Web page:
also experience the effects of polarizing differences between Hispanics and Asians and
between Asians and blacks (U.S. Department of Commerce, 1991). Color consciousness and
ethnic intolerance, although longstanding and typically a white-black issue in this country,
is no less a problem between and within other racial and ethnic groupings.
Social characteristics of various cultural groups in this country add to the complexity of the
challenge of working with culturally diverse client populations. Whereas the percentage of
persons twenty-five years of age and over who have not completed an elementary school
education (zero to eight years) is lowest for Asian Americans (6.4 percent with five years or
less completed) and highest for Hispanic Americans (34 percent), the percentage of whites
is 11 percent and of blacks 17 percent. Level of education, unemployment, and poverty have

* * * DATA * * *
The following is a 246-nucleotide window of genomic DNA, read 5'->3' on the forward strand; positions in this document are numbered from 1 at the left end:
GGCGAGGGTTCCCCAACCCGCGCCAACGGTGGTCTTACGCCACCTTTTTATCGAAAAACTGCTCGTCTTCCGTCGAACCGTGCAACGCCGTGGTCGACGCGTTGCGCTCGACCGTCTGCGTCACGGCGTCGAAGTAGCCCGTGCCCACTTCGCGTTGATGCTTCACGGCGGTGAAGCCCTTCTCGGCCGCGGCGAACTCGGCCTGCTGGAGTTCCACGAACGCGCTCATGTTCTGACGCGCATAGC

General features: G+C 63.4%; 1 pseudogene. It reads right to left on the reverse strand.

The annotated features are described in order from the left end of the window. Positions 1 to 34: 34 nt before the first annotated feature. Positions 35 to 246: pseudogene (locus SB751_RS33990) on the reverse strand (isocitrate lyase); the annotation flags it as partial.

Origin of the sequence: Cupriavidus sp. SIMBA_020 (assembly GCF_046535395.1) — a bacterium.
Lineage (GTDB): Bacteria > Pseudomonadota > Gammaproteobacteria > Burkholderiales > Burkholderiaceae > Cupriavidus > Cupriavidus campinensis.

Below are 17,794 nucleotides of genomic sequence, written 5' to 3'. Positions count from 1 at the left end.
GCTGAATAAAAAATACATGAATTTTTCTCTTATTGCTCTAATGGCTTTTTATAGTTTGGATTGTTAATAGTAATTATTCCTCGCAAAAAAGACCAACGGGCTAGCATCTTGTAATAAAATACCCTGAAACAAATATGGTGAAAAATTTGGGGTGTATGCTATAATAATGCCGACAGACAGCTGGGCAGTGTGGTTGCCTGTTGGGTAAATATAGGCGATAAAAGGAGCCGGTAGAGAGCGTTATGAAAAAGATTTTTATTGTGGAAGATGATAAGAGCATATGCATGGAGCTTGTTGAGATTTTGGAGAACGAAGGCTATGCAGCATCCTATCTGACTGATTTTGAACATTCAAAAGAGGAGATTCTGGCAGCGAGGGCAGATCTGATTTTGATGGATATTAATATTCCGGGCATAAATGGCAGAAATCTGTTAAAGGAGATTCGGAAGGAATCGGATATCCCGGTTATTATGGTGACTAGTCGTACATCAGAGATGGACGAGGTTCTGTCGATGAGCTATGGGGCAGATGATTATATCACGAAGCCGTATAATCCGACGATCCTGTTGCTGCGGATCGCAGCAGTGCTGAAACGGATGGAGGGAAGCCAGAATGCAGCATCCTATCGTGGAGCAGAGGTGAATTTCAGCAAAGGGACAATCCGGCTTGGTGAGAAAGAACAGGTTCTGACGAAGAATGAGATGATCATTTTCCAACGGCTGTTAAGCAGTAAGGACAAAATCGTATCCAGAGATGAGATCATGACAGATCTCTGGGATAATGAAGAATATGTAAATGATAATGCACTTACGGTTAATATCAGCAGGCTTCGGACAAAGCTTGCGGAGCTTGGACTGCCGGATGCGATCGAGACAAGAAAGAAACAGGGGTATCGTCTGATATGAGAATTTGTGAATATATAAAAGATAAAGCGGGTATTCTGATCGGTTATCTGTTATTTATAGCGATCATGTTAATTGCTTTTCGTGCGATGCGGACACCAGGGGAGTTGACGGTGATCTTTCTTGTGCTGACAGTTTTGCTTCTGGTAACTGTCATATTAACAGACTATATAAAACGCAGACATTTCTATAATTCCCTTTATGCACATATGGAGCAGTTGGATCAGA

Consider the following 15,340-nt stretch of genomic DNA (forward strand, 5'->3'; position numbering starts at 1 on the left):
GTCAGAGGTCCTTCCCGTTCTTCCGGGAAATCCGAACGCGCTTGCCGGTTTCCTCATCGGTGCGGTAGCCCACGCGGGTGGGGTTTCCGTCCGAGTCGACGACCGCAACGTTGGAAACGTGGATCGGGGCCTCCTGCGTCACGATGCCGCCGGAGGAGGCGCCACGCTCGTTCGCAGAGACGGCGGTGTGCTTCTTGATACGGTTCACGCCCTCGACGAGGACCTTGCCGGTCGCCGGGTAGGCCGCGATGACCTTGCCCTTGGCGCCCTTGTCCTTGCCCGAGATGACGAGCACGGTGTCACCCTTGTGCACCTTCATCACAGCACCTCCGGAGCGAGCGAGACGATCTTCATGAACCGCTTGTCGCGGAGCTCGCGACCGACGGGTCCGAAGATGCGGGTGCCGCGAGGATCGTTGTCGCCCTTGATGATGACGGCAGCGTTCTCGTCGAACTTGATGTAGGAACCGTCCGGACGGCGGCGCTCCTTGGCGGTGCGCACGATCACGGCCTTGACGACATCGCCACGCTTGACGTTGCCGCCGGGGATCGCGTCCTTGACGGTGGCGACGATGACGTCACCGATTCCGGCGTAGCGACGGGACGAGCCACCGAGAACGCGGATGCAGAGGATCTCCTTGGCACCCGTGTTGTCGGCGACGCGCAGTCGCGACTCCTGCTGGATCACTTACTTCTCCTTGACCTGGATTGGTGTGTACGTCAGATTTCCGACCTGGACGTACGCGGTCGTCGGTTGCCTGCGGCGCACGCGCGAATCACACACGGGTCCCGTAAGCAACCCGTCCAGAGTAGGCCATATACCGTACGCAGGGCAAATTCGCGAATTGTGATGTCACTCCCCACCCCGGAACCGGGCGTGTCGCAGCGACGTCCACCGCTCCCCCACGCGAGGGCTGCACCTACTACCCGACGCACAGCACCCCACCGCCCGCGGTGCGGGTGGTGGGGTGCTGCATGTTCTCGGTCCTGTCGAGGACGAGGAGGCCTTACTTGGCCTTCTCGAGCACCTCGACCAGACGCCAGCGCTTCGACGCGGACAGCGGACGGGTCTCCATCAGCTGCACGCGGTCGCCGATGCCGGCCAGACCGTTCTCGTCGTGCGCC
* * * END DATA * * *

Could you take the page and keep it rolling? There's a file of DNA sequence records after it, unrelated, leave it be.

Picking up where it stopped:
a high degree of correspondence for all cultural groups in America, except for whites. The
unemployment rate for whites is the lowest of all groups, as are their numbers in families
living below the poverty line, and this despite the fact that 11 percent of the white population
has only an elementary school education (U.S. Department of Commerce, 1991).
These population trends can help us create an accurate picture of current and future clients
seeking human services. People of color will continue to dominate the social welfare client
rolls and will continue to have multiple problems. The clients will be very young or very old,
their formal education will be limited, and they will have trouble finding work. If they are